Medium of the Year 2015: Channel 4

The challenge to its publicly owned status seems to have brought the creative best out of the broadcaster, which ends the year riding the crest of a wave.

Channel 4's All 4
Channel 4's All 4

Variety is very important to a successful Annual and so Campaign agonises long and hard before anointing any candidate twice. Yet Channel 4’s case for Medium of the Year is potentially even stronger than that for Advertiser of the Year. With its award-winning, innovative sales house generating revenues ahead of the buoyant market, programming finding its stride and a fresh new look, the publicly owned broadcaster is in a really good place – for now.  

When Channel 4 hired Jonathan Allan (below), then the managing director of its media agency, OMD UK, as its sales director in July 2011, many were sceptical given his lack of senior experience in either ad sales or TV. A couple of years into his tenure, amid complaints about service and a bust-up with his biggest client splashed over the papers, the doubters might have been forgiven to holding fast to that view. Yet winning the TV Sales Team of the Year prize at the Campaign Media Awards ahead of ITV in 2014 marked a turning point.

To be fair to Channel 4, it has always led the way with new digital ad products and services. But now it has proper scale to be able to leverage them – 13 million registered viewers and half of 16- to 34-year-olds. In March, All 4 replaced 4oD, bringing all of Channel 4’s online properties on to the same platform for the first time. Alongside streaming and TV shows on demand, the new Shorts format has racked up 11.5 million views.

Digital innovations spearheaded by the affable Jonathan Lewis include mass campaigns with personalised messages on video-on-demand and sequential advertising. And the numbers show that this work is paying off, with digital revenues up 50 per cent. There is more to come next year following the announcement of the launch of a programmatic ad exchange for VoD on all formats and a new in-house creative strategy department, Pl4y.

Five years in, the creative chief, Jay Hunt, has brought about a programming renaissance. Channel 4 now has a range of returning formats regularly delivering decent numbers including Gogglebox, Hunted, The Island, The Jump, Humans, and the Educating… and 24 Hours… series. Channel 4’s share might have fallen but quality is high: it won six Baftas – its total the highest of any broadcaster for the second year in a row.

Even before winning two awards in this book, Channel 4 was ending the year with a health trophy cabinet. For the first time since 2006, it was named Sales Team of the Year at the Media Week Awards, where OMD won the Grand Prix for its Humans campaign, and then landed TV Sales Team of the Year at the Campaign Media Awards for the second year in succession. Yet, despite all these gains, its finely balanced structure is at risk.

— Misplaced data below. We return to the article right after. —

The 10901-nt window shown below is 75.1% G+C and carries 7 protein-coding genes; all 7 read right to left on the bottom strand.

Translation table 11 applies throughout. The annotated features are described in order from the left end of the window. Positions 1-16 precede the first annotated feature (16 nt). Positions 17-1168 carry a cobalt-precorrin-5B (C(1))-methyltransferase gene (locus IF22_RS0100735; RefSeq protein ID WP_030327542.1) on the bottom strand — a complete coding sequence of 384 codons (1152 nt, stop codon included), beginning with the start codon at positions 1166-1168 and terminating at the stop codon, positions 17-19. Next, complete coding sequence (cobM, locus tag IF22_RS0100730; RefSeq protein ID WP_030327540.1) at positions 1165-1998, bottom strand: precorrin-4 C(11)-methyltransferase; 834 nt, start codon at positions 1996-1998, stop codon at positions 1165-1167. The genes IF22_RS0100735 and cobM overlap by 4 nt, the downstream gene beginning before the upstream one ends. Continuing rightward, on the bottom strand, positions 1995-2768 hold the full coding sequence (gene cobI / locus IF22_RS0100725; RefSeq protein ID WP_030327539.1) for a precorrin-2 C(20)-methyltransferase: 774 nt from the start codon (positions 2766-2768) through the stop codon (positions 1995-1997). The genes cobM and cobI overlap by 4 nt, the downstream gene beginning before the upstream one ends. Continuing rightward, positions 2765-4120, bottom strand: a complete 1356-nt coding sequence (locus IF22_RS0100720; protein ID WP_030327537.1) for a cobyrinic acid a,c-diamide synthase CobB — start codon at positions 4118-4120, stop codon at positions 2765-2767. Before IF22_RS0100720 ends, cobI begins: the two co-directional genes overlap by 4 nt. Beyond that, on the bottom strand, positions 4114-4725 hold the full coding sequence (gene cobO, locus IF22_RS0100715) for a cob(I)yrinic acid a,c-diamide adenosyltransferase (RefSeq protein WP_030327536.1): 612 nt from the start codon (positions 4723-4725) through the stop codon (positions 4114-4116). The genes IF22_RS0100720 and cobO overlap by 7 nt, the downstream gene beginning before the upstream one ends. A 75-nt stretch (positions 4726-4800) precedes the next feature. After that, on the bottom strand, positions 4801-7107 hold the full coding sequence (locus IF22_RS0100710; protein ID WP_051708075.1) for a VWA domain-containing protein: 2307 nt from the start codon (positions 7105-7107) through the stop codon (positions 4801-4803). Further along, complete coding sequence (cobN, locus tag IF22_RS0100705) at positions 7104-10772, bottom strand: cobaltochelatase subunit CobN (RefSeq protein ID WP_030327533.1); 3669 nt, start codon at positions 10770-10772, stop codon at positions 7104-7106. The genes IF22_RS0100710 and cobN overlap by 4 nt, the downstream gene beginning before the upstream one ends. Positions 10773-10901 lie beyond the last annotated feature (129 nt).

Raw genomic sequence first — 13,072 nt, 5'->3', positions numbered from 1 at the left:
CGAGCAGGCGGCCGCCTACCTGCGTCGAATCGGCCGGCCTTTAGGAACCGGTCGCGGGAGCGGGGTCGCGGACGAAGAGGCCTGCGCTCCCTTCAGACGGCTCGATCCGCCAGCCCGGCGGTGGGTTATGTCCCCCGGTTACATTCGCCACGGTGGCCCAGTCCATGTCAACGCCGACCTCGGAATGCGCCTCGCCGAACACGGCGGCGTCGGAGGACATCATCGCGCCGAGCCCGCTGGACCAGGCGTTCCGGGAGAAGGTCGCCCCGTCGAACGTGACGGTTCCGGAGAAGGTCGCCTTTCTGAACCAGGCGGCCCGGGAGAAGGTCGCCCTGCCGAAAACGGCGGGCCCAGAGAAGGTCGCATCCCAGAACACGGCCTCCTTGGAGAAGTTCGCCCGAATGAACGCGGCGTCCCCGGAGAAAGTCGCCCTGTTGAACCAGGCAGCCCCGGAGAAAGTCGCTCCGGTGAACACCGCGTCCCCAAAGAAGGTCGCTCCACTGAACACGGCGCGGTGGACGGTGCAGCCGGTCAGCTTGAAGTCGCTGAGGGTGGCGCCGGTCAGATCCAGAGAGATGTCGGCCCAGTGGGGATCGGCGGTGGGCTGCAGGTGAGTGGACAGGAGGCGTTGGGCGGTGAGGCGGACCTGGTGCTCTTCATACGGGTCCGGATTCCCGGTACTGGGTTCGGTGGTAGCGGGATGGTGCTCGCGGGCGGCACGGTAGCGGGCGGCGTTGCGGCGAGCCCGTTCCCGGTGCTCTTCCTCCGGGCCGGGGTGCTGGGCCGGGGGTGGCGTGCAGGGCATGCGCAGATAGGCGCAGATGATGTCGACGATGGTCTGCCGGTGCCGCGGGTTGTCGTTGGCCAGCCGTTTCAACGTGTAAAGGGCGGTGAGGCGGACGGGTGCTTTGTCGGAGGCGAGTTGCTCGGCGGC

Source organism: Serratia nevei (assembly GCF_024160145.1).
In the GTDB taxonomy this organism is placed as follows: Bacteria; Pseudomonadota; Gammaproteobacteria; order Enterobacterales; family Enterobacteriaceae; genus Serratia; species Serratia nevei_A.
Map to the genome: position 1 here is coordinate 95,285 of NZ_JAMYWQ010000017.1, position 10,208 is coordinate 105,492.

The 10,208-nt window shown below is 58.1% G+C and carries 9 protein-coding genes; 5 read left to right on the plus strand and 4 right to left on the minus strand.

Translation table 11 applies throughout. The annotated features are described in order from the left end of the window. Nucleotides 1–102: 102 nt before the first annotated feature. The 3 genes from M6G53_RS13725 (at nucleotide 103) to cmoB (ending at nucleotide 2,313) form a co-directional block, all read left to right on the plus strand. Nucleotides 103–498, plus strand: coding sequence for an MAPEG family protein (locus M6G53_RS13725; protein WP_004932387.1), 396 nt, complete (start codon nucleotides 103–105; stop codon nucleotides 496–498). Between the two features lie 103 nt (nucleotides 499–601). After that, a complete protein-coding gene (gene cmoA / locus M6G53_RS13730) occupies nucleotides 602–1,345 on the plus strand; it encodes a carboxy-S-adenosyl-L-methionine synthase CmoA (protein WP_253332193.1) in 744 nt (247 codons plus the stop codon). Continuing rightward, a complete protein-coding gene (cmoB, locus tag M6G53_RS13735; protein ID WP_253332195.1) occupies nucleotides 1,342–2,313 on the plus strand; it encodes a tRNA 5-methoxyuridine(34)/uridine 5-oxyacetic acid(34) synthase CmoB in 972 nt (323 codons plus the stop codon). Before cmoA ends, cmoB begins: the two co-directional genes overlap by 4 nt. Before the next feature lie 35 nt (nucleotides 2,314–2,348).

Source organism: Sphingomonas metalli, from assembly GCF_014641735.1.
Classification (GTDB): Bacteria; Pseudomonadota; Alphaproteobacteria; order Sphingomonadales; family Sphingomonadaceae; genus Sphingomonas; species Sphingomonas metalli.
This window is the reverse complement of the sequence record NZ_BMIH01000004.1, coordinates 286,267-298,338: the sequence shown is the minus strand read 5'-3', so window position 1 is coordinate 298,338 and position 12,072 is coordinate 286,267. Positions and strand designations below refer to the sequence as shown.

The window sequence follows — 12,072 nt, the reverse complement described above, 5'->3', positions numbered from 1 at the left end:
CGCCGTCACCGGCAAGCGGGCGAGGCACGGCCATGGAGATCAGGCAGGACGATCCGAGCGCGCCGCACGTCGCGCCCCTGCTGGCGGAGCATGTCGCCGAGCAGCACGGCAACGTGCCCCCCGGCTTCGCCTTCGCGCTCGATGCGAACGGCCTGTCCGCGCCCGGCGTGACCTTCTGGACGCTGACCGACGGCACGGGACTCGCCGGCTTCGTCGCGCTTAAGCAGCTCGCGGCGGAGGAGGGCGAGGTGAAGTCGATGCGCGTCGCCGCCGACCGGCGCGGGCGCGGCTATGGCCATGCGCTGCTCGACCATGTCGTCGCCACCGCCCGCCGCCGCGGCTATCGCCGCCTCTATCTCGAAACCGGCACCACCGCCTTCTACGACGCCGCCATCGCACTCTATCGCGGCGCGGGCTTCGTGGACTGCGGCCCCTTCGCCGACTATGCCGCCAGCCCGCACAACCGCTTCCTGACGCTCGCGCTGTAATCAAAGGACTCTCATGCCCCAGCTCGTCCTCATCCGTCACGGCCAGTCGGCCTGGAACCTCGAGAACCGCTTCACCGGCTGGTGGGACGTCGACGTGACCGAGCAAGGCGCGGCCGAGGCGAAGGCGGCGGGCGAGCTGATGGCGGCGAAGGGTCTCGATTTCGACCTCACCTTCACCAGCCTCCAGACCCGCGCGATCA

Channel 4’s achievements this year show that the broadcaster can innovate commercially and creatively as a publicly owned asset. It will be more difficult to do both if its management has shareholders and profit margins to worry about. Hopefully the government will appreciate that. 


Instagram only narrowly missed out on top honours. That the platform came so close despite only fully opening for business in 2015 is a credit to Steve Hatch and the impressive operation he is building at its Facebook parent. 

This was a big year for Instagram. In addition to celebrating its fifth birthday, the social network surpassed 400 million monthly active users globally, overtaking its rival Twitter. In the UK, 14 million people use the app every month, on average for 21 minutes every day. Moreover, Instagram is hugely popular with the key millennial audience, 70 per cent of whom use the site at least monthly.

Creativity and more control for brands have been at the heart of Instagram’s approach. Advertisers can now upload 30-second videos, instead of the usual 15 seconds, make use of a new landscape format and provide selections of images in a carousel.

Engaging work included an interactive ad campaign by The Brooklyn Brothers for Land Rover resembling the "Choose Your Own Adventure" series of children’s books. Across the year, Instagram campaigns from John Lewis, Bulmers and Made.com delivered strong ad recall, brand awareness and purchase intent.

Uh oh! Sheep in the road. What will you do next?

A photo posted by Land Rover Adventuregram (@go_for_a_drive) on

The Instagram team has taken shape in 2015. Amy Cole, Instagram’s fifth-ever employee, moved to London from San Francisco in June to lead brand  development across EMEA. Working under her are Gord Ray, the Wallpaper* publishing director, and James Bennett, a Skype specialist at Microsoft, who joined in May and October respectively.

Instagram has had a really good first year as an advertising platform. With a solid foundation to build on, we are expecting another strong challenge in 2016. 

Recent winners: Facebook (2014); Twitter (2013); ITV (2012); The Guardian (2011); London Evening Standard (2010)